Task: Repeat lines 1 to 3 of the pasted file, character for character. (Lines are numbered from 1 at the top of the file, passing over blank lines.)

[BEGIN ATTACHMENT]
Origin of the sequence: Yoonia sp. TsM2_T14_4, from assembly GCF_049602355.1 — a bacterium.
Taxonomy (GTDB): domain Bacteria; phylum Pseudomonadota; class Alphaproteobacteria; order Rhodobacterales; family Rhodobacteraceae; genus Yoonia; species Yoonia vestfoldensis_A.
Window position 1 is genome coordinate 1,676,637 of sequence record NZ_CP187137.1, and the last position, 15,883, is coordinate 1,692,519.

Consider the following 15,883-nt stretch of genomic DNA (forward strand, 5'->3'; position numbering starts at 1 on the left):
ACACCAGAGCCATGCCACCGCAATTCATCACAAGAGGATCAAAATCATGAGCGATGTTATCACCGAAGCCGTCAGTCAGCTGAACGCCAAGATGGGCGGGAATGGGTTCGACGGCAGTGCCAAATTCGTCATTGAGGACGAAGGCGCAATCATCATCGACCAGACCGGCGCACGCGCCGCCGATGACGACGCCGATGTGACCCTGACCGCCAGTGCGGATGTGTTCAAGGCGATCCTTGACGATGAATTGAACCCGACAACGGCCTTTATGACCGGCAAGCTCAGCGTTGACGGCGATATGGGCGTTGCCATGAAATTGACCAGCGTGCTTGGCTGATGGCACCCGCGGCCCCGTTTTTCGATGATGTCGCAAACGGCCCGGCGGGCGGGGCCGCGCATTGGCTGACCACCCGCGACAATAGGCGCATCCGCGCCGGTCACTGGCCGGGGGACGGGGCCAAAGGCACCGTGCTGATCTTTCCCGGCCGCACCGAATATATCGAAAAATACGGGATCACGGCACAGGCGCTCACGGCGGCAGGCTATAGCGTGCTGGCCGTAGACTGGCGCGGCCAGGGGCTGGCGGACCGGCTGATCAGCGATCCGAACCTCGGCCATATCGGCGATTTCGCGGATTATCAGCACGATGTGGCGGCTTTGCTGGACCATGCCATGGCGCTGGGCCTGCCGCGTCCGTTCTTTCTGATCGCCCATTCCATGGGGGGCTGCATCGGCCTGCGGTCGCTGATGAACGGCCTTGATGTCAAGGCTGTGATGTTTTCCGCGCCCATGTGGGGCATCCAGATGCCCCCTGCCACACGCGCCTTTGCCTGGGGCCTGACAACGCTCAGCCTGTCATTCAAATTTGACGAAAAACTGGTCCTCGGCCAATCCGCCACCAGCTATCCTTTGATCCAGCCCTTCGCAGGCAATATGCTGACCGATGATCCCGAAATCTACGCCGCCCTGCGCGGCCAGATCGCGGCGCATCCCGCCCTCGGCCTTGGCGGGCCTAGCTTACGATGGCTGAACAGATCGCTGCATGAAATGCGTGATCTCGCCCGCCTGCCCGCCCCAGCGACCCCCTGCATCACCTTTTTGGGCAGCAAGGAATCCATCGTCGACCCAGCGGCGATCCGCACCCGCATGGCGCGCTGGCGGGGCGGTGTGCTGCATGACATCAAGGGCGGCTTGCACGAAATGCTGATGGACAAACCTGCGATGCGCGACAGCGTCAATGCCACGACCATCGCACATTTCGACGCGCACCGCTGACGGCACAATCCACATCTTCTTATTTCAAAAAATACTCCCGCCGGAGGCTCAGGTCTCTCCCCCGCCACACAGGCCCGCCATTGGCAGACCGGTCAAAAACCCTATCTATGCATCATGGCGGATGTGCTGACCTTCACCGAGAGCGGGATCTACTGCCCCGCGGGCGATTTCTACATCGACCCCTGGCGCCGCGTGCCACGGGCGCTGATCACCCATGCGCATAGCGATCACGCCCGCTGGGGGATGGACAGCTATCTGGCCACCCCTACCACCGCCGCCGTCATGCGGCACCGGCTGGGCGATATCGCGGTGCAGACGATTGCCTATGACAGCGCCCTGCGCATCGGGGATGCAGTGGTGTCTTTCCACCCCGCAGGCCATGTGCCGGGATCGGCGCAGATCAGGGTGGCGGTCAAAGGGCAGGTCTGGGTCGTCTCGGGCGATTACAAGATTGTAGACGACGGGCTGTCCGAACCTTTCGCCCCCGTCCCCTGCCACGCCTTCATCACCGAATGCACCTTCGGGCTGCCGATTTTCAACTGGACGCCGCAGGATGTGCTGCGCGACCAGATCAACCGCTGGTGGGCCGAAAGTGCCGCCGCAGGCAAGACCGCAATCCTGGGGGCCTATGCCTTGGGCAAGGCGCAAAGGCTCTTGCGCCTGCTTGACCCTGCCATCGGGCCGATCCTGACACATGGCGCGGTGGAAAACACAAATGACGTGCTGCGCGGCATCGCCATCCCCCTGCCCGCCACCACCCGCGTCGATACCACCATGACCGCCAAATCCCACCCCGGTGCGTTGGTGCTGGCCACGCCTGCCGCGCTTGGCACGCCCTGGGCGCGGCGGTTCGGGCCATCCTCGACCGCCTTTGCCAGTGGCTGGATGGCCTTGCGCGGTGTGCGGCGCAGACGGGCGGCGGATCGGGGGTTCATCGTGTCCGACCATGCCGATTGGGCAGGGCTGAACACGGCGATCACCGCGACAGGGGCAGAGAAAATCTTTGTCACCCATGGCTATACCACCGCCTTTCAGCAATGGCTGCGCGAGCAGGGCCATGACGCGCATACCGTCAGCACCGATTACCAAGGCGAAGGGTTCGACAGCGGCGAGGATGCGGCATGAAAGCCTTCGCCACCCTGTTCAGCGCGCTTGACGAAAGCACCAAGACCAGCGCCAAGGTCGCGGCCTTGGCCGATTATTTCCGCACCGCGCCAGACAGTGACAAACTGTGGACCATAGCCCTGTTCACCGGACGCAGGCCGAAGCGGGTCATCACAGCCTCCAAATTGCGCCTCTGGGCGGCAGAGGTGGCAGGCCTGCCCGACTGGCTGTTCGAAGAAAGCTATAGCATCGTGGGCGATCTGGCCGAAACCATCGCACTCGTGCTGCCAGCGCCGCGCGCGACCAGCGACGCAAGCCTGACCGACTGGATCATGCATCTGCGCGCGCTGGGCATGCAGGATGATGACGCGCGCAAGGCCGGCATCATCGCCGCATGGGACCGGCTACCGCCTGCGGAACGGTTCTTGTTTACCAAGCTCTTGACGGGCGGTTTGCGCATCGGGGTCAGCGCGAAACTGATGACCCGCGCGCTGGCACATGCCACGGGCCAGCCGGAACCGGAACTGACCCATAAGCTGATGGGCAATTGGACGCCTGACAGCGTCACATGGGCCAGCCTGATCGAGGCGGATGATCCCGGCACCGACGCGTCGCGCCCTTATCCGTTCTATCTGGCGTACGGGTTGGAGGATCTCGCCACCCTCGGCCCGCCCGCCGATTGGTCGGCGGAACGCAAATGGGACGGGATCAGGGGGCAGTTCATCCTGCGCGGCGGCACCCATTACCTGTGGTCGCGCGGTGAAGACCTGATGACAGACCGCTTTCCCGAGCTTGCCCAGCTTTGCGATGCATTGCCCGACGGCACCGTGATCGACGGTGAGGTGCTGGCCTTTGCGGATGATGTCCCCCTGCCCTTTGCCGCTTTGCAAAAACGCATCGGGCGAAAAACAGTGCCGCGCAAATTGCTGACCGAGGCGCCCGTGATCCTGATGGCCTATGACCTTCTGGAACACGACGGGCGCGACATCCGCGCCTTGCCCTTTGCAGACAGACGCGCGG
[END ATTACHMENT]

Origin of the sequence: Yoonia sp. TsM2_T14_4, from assembly GCF_049602355.1 — a bacterium.
Taxonomy (GTDB): domain Bacteria; phylum Pseudomonadota; class Alphaproteobacteria; order Rhodobacterales; family Rhodobacteraceae; genus Yoonia; species Yoonia vestfoldensis_A.
Window position 1 is genome coordinate 1,676,637 of sequence record NZ_CP187137.1, and the last position, 15,883, is coordinate 1,692,519.